My First Alcohol Free Christmas
01 December. 2019 • Category: Addiction | Mental Health | Mindfulness | Anxiety | Authenticity | Sobriety
It's almost Christmas!
I had my last ever drink on 7th September 2016. A date I will always remember, and celebrate passing every year. But this meant I had only three months of non-drinking under my belt by the time Christmas came around. As anyone who has stopped drinking before knows, three months is barely anything. Certainly not enough to learn to rethink all the brainwashing we have coming at us constantly from TV and elsewhere regarding the fun we will have once we have a drink in our hands. I’d got to three months before and that was where it ended.
I approached Christmas with trepidation. It certainly overshadowed things for my whole family that year. Things we would normally do couldn’t be done, like the work Christmas party which was always a good excuse for me to have a few. Even family gatherings had a different feel, as more often than not, they all involved us having a ‘nice’ few drinks to relax and enjoy ourselves. Our family often travels a fair distance to see one another (several hundred miles) so once there it was often seen a reward to have a drink after the long journey. It was easier to avoid it all.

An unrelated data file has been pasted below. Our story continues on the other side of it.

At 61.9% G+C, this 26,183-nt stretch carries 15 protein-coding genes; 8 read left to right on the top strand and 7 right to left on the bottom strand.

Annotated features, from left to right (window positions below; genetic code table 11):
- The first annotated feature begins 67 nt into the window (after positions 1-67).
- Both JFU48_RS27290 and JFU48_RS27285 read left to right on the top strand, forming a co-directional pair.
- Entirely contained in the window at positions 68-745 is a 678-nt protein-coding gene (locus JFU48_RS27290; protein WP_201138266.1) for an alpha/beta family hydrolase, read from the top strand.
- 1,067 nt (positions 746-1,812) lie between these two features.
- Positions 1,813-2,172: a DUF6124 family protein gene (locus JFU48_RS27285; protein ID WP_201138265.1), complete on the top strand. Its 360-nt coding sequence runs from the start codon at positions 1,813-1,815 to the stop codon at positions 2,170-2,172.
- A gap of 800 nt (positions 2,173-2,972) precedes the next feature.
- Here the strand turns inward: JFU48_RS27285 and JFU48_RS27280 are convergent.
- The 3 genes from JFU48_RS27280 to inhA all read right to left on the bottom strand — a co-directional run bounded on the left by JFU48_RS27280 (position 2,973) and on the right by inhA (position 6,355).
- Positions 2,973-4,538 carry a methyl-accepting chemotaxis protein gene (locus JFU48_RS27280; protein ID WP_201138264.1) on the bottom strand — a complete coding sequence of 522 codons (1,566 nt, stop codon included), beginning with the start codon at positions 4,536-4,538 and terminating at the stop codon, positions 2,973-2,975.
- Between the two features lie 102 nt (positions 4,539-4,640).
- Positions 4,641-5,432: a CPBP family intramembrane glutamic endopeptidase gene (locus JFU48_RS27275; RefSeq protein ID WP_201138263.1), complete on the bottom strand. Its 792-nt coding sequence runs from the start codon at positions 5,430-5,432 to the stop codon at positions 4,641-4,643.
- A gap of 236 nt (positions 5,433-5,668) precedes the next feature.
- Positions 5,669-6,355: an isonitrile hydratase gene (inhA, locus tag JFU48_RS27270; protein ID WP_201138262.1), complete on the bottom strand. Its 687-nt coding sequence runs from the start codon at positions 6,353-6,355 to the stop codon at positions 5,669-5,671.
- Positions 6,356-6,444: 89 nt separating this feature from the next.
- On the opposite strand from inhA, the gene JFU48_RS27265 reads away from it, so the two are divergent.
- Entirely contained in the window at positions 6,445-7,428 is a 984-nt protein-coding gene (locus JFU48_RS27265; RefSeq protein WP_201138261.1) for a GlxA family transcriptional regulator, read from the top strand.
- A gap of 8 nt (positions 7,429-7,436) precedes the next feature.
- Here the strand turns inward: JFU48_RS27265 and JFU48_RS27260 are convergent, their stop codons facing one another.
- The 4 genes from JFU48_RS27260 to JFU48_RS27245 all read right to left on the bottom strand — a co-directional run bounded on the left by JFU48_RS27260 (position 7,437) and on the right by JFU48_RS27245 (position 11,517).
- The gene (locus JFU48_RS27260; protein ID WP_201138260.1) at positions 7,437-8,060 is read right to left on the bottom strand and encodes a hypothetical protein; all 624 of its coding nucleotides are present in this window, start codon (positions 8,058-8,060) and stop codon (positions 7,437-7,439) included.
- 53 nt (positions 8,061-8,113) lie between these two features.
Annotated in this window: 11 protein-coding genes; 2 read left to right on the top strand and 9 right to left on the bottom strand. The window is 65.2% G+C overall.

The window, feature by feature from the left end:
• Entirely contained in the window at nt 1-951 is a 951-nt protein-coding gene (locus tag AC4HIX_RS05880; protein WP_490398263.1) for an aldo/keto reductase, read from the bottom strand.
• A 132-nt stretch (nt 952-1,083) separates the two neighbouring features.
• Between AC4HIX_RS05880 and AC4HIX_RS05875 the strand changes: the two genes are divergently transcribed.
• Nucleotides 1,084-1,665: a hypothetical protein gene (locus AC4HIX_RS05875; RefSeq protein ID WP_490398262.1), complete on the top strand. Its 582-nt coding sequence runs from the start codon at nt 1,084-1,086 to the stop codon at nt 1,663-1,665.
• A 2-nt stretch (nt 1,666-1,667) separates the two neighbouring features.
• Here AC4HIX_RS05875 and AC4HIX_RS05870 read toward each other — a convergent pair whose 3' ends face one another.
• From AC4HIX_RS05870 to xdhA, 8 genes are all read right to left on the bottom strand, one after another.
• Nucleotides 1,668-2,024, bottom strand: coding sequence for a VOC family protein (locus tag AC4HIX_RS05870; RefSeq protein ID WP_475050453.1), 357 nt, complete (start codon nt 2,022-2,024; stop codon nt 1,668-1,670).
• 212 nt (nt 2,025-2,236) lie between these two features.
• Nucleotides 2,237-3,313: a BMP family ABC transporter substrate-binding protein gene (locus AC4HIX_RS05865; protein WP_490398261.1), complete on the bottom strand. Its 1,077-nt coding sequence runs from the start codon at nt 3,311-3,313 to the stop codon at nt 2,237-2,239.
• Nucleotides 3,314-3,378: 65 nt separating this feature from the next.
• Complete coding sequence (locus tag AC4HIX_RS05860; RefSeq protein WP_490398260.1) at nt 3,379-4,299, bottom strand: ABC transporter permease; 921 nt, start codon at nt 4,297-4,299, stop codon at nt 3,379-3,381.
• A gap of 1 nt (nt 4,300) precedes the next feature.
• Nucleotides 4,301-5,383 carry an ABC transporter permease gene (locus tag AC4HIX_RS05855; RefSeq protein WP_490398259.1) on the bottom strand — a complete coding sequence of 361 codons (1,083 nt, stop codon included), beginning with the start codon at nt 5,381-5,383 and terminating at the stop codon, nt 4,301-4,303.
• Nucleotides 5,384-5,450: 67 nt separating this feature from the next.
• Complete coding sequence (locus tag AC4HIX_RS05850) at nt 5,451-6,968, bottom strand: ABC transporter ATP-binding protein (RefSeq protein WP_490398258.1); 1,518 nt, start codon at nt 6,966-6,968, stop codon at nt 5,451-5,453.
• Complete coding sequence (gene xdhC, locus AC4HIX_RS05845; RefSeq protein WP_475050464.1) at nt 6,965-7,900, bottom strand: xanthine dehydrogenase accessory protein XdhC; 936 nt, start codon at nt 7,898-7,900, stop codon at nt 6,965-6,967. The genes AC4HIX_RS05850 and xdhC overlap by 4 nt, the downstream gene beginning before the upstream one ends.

At home though it was no different and my husband and I would often have several glasses of wine or beers throughout the afternoon and evening. It was an excuse to drink earlier, to be allowed to and to enjoy it. I couldn’t see how Christmas would be the same without it. That makes me feel quite sad now, but I think the belief that alcohol is so needed and used as a reward by society makes it very difficult to imagine life without it when you have got yourself caught up in a situation like mine.
On Christmas Day itself we had a quiet family day, just my husband and I and the kids. It was lovely, except during Christmas dinner, when I had a bit of a meltdown. I was so angry! I was angry with myself for wanting a drink, angry that I couldn’t have one, angry that I didn’t want to give in and let myself have one, angry that it was so ingrained that I should have one. It was so confusing. But I got through it with the support of my husband and I didn’t give in. I would have been so cross with myself if I had done.
I didn’t want to make a huge deal of my non-drinking, but I told my closest family, because I wanted them to understand. The majority of my friends and family will still only now find out if they read my blog. It isn’t something I’ve advertised. That comes back down to the feelings of shame I had about the whole situation. I felt like I’d let myself and my family down. But now, in hindsight I am proud. I gave up something I relied on and now days go by without me giving it a second thought. I didn’t ever think that would happen. I wasn’t sure how it could.
So I guess my message is to stick with it. It doesn’t matter what time of the year it is, sometimes it will be harder, and sometimes it will be easier. We have to fight the message that society portrays, that alcohol is the answer to everything, because certainly in my case, it is the complete opposite.
Thanks as always for taking the time to read this, and let me know how you’re finding the run up to Christmas this year.